Latin America toxic chemical waste three times higher than thought

Mountains of toxic chemical waste from unused and obsolete pesticides in Latin America are at least three times larger than previously thought, the UN Food and Agriculture Organisation has warned.

The dumps threaten human health and water supplies and the UN is calling for extra funding to tackle the problem.

Obsolete pesticides are left over from pest control campaigns in cotton and other cash-crop production. Stockpiles have accumulated because a number of products have been banned for health or environmental reasons, but were never removed and disposed of.

Previous estimates, based on information provided by countries, suggested a total of about 10,000 tonnes of chemicals needing disposal. However, Mark Davis, coordinator of the FAO's obsolete pesticides programme, says that new data has puts the figure at a much higher level.

"Since that time a more frightening picture has begun to emerge indicating that stocks are far higher and are currently estimated to be between 30,000 and 50,000 tonnes," he said.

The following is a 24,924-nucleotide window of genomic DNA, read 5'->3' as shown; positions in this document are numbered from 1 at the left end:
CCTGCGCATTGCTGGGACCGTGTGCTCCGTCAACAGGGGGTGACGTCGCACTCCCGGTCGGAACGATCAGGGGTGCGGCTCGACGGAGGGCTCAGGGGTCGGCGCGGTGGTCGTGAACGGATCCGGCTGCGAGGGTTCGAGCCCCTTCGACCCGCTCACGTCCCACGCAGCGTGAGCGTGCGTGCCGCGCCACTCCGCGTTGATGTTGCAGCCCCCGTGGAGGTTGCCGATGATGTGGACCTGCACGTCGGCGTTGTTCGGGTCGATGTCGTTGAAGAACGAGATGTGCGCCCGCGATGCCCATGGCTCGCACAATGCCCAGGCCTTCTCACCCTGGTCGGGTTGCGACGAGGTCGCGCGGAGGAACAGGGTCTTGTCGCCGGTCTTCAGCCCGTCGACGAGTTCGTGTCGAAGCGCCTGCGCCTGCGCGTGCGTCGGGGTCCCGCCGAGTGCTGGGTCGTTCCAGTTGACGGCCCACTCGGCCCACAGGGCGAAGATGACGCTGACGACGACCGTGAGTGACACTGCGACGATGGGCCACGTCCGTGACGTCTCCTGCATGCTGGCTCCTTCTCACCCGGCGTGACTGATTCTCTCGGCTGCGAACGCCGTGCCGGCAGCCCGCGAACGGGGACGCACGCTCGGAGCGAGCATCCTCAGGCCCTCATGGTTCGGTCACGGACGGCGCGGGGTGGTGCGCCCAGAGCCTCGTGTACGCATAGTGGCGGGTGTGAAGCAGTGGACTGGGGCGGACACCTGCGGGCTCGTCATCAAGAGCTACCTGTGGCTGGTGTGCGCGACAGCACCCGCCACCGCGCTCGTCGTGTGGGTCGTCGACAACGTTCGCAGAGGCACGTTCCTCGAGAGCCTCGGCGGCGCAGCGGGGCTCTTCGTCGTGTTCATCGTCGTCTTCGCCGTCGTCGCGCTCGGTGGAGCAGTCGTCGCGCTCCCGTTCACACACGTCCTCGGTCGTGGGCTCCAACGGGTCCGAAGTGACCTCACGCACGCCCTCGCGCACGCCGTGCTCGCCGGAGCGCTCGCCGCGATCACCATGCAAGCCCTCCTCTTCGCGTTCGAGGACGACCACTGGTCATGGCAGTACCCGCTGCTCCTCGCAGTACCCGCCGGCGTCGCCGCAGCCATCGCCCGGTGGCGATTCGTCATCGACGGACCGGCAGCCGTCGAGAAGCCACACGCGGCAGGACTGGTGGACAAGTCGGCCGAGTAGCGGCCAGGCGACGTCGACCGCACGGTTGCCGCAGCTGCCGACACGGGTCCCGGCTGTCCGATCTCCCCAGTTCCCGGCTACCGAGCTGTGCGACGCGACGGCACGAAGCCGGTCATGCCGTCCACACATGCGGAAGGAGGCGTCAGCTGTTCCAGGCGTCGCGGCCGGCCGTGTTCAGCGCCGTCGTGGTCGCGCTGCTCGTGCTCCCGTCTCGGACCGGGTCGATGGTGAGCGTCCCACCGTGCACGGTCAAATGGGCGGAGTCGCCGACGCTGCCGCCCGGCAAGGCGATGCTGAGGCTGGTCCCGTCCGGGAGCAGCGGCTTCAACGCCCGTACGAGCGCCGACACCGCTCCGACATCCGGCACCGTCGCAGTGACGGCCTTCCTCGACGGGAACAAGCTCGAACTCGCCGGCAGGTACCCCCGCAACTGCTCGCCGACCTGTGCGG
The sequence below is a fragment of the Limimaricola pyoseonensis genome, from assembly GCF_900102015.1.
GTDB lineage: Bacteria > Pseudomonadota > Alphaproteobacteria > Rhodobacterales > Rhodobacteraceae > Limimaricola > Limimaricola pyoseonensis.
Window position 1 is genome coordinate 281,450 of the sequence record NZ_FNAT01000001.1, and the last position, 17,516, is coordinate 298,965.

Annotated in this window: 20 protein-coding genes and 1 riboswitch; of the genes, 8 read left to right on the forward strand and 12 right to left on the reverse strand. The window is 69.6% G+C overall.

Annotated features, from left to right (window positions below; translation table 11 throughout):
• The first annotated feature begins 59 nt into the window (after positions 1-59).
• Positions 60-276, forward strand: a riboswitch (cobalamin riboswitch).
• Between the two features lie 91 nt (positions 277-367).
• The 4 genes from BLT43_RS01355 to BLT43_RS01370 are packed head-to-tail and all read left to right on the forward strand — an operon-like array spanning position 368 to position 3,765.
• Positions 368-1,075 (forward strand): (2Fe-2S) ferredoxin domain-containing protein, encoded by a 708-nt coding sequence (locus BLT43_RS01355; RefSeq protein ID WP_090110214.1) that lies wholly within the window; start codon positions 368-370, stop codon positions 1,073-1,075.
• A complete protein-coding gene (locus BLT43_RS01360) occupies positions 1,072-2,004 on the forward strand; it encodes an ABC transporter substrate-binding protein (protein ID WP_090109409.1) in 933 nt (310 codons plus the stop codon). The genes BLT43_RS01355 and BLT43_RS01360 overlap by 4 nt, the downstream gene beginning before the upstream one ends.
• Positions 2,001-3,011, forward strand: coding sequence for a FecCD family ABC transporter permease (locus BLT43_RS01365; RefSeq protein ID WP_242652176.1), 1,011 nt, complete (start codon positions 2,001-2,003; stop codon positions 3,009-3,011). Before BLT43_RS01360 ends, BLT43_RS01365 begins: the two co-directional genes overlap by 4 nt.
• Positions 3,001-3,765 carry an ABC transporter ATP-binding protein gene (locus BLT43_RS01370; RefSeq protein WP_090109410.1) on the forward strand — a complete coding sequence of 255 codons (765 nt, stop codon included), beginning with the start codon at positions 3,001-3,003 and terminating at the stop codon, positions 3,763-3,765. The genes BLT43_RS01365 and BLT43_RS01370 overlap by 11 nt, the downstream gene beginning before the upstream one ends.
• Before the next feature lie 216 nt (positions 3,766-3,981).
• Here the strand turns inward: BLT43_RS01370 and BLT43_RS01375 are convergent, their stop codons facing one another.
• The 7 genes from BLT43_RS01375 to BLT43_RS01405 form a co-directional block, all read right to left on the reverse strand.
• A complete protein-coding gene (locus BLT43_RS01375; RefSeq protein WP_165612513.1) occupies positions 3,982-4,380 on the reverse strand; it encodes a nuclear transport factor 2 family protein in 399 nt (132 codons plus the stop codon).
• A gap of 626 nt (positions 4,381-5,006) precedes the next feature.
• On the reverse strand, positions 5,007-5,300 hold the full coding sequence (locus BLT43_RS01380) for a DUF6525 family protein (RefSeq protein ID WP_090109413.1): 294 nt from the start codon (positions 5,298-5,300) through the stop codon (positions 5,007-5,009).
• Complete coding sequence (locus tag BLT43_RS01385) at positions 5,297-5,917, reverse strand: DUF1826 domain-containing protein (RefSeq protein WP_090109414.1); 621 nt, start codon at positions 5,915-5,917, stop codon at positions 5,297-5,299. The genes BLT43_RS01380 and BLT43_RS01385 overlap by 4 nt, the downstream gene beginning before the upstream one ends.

Cleaning up the chemical dumps poses an expensive challenge for such poor countries and the FAO has no further funds to support such work in the region. The UN is calling for extra donor funding to tackle the problem and estimates that approximately US$100 million is needed to effectively dispose of the dumps.

The chemicals are already threatening human health and water supplies.

In Asuncion, the capital of Paraguay, urgent efforts are underway to remove 125 tonnes of pesticides and heavily contaminated material that were damaged by fire. Efforts to extinguish the fire led to heavy contamination of the nearby Paraguay River and a nearby village where people are now reported as showing signs of chronic intoxication.

Similarly, in Bolivia, old stocks of arsenic based pesticides and volatile fumigants were found in residential areas and close to important water bodies, including Lake Titicaca. Bolivia is one of the poorest countries in the region but has made efforts to take stock and safely secure these toxins by repackaging the waste.

A regional training programme has been organised for nine South American countries by the FAO so that government regulators, emergency service staff and industry representatives learn how to safely design and supervise a cleanup operation.

However, without further funding, such training programmes are likely to end very soon, the FAO has warned.

By David Hopkins


agriculture | food


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